I guess I am getting into the swing of things at St. Stephens and learning names and understanding how they do things. Yesterday I presided at a mid week Eucharist which surprised me with an attendance of 10 people, which is quite a lot more than I see when I preside at the mid week eucharists in the cathedral. I compare only because I find it interesting to observe and learn what draws people to such a service at 10am on a Wednesday morning.
Most of the people there yesterday were retired in some capacity and the service is clearly important to them. Some were moving next to visiting some homes in the parish with the magazine so our closing words of ‘go in peace to love and serve the Lord’ were said with immediate practical application.
Yesterday ended with atending the Lent course. The Chatham churches are getting together every Wednesday evening over Lent and have managed to get a different bishop each night to talk on a topic. Last night Bishop James spoke to the title, ‘Empowering Mission relevant to our society and culture’. I was encouraged by what I heard.
Bishop James spoke widely around the term ‘empowering mission‘. What empowers mission was an early question and ‘the Holy Spirit’ was an early answer. He then turned the term around and asked how does mission empower people because he believed mission, if it is mission, is about transforming lives and not just saving souls as Jesus makes pretty clear in John 10:10. I wanted to shout a loud front row Pentecostal yes to that … but you will be glad to know I kept my Anglican calm dignity in the back row by nodding slowly but surely!
Bishop James ended his talk by referring to Jeremiah chapter 29 and these word which were written to exiles that, I presume, wanted to escape their exile:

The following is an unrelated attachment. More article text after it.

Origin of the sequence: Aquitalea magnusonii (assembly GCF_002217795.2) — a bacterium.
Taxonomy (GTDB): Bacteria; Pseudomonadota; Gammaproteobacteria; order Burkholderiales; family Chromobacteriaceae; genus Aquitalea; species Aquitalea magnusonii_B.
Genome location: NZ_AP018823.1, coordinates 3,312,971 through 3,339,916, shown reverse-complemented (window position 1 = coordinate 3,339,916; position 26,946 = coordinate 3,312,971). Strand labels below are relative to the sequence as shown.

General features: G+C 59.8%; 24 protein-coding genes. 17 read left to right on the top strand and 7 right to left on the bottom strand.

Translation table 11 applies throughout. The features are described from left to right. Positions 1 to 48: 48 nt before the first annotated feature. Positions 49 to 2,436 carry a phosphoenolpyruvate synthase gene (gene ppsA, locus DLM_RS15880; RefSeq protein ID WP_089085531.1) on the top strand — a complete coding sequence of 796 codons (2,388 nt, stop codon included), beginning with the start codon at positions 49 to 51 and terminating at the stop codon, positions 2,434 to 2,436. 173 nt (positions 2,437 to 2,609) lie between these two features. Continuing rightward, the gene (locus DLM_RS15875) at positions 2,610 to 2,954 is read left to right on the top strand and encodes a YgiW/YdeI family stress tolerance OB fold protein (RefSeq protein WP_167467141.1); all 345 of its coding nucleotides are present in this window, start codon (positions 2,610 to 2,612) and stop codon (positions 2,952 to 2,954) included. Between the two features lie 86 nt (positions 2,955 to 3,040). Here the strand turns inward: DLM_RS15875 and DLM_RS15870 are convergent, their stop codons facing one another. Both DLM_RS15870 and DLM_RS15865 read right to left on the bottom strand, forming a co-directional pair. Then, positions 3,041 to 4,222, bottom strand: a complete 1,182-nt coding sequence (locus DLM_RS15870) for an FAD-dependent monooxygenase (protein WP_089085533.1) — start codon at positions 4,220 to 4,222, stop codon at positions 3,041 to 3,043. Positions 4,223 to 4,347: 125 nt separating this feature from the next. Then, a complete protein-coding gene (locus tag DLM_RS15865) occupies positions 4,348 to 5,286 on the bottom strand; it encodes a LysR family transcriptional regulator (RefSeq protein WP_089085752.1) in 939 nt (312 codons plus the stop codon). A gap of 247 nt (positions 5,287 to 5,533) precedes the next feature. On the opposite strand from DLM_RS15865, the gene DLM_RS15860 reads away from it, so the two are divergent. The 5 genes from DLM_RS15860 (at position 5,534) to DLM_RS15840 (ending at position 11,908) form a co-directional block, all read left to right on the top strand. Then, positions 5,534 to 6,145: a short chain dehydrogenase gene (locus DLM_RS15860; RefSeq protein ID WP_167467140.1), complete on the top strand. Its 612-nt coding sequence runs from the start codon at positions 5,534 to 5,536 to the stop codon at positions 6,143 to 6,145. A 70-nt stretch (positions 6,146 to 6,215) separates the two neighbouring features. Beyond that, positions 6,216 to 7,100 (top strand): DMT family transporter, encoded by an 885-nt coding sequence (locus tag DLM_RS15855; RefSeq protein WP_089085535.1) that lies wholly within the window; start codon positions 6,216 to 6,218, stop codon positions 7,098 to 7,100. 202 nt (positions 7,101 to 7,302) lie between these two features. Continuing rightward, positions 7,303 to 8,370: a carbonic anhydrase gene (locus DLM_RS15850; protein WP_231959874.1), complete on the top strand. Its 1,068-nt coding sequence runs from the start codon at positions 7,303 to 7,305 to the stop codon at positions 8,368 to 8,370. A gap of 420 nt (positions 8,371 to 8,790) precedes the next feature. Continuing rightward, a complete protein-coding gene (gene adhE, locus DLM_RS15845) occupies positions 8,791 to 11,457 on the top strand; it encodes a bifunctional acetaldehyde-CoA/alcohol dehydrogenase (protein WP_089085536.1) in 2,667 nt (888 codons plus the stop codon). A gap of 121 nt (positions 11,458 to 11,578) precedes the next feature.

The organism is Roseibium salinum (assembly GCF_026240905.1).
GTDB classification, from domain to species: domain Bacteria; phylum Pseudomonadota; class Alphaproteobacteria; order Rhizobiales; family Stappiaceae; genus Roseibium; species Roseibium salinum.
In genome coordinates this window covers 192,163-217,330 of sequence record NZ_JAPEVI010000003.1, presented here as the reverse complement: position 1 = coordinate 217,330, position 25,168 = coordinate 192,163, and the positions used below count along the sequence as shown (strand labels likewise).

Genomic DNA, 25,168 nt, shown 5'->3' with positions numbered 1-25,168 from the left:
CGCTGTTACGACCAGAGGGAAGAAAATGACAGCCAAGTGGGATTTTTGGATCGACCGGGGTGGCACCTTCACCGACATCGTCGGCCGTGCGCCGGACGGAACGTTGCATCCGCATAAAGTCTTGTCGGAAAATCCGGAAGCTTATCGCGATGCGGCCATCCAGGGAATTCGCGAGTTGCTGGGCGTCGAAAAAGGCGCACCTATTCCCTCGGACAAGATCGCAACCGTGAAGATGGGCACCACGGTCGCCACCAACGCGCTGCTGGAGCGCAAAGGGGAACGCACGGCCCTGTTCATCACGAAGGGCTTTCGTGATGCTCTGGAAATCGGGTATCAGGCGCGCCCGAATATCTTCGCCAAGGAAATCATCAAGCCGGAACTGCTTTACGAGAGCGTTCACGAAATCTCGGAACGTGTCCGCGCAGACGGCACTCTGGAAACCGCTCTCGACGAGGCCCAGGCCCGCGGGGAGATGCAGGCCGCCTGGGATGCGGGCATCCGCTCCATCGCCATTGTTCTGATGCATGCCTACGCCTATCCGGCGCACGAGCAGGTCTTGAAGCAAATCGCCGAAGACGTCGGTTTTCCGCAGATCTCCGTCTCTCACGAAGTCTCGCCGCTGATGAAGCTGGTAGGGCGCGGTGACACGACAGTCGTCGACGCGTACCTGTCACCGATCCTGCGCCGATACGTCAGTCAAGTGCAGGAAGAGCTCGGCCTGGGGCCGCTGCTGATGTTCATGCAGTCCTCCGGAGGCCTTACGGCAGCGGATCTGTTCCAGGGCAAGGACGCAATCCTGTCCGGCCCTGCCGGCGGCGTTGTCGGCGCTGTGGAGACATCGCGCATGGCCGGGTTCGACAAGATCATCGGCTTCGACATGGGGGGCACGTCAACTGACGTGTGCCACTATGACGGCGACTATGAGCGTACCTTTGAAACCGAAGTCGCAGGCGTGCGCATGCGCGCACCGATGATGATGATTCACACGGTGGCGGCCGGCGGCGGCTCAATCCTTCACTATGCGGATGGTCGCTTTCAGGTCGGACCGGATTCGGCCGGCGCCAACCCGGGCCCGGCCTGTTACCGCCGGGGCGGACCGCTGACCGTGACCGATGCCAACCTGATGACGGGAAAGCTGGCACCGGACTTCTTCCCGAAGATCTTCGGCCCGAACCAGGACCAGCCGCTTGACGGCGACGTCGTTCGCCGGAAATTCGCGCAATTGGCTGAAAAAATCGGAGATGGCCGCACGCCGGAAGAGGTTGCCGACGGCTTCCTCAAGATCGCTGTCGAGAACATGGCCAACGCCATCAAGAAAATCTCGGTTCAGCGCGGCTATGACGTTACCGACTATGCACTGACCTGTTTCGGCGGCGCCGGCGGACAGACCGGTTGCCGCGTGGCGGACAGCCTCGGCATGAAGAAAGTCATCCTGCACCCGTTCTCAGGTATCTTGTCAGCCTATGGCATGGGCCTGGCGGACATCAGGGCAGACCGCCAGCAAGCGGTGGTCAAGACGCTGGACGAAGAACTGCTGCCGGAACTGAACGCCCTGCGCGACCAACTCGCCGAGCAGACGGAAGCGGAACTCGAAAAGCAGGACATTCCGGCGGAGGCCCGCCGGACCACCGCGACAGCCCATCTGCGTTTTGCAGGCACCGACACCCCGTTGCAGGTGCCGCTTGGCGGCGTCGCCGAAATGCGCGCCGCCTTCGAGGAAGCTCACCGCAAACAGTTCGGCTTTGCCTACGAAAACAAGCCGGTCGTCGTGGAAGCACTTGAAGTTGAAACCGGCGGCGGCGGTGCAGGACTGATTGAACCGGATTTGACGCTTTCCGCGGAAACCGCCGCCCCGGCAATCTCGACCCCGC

build houses and dwell in them; plant gardens and eat their fruit. Take wives and beget sons and daughters; and take wives for your sons and give your daughters to husbands, so that they may bear sons and daughters – that you may be increased there and not diminished. And seek the peace of the city where I have caused you to be carried away captive, and pray to the Lord for it; for in it’s peace, you will have peace. (vv5-8)
Sometimes we can feel as exiles where we are; but our role and calling is not to moan but to settle and to be a blessing. As Bishop James said, we need to be rooted in the places we are, listening to the heartbeat of our communities and responding appropriately.
I love that statement and I agree with it wholeheartedly. That is what I am attempting to do in the St Stephen’s parish but it takes a lot longer than 6 weeks to tune in. To be rooted in a place takes time and sometimes it does not happen at all …. but when it does relationships flourish and people of a place become very special. After 20 years of living and working in a variety of ways in the community of Medway I feel like roots are developing and growing well. I can sense and hear the heartbeat and, in my case, pioneering is about the responding appropriately. It takes that long to establish roots in a place which is why I am fighting to stay locally in my next role.
People ask am I moving, can I move and will I move … I could, there are opportunities both in this diocese and others …. but I don’t think I can as I, well we as a family, passionately feel called to serve the people of Medway, to seek the welfare of the people of Medway, to pray for peace for the people of Medway. When I first came here from Weymouth in 1987 I hated Medway with a passion and could not wait to return to the West Country …. we worked for Holy Trinity Nailsea for 4 years but we came back, believing God called us back here. I can say I have built my house here, I am planting my garden (remember my allotment!) … and I’ve even ‘taken’ (not my word!) a wife and beget sons and a daughter here. As I consider this passage what other response can I make?
I will seek the peace of this city … and in that peace I hope that I will fine mine.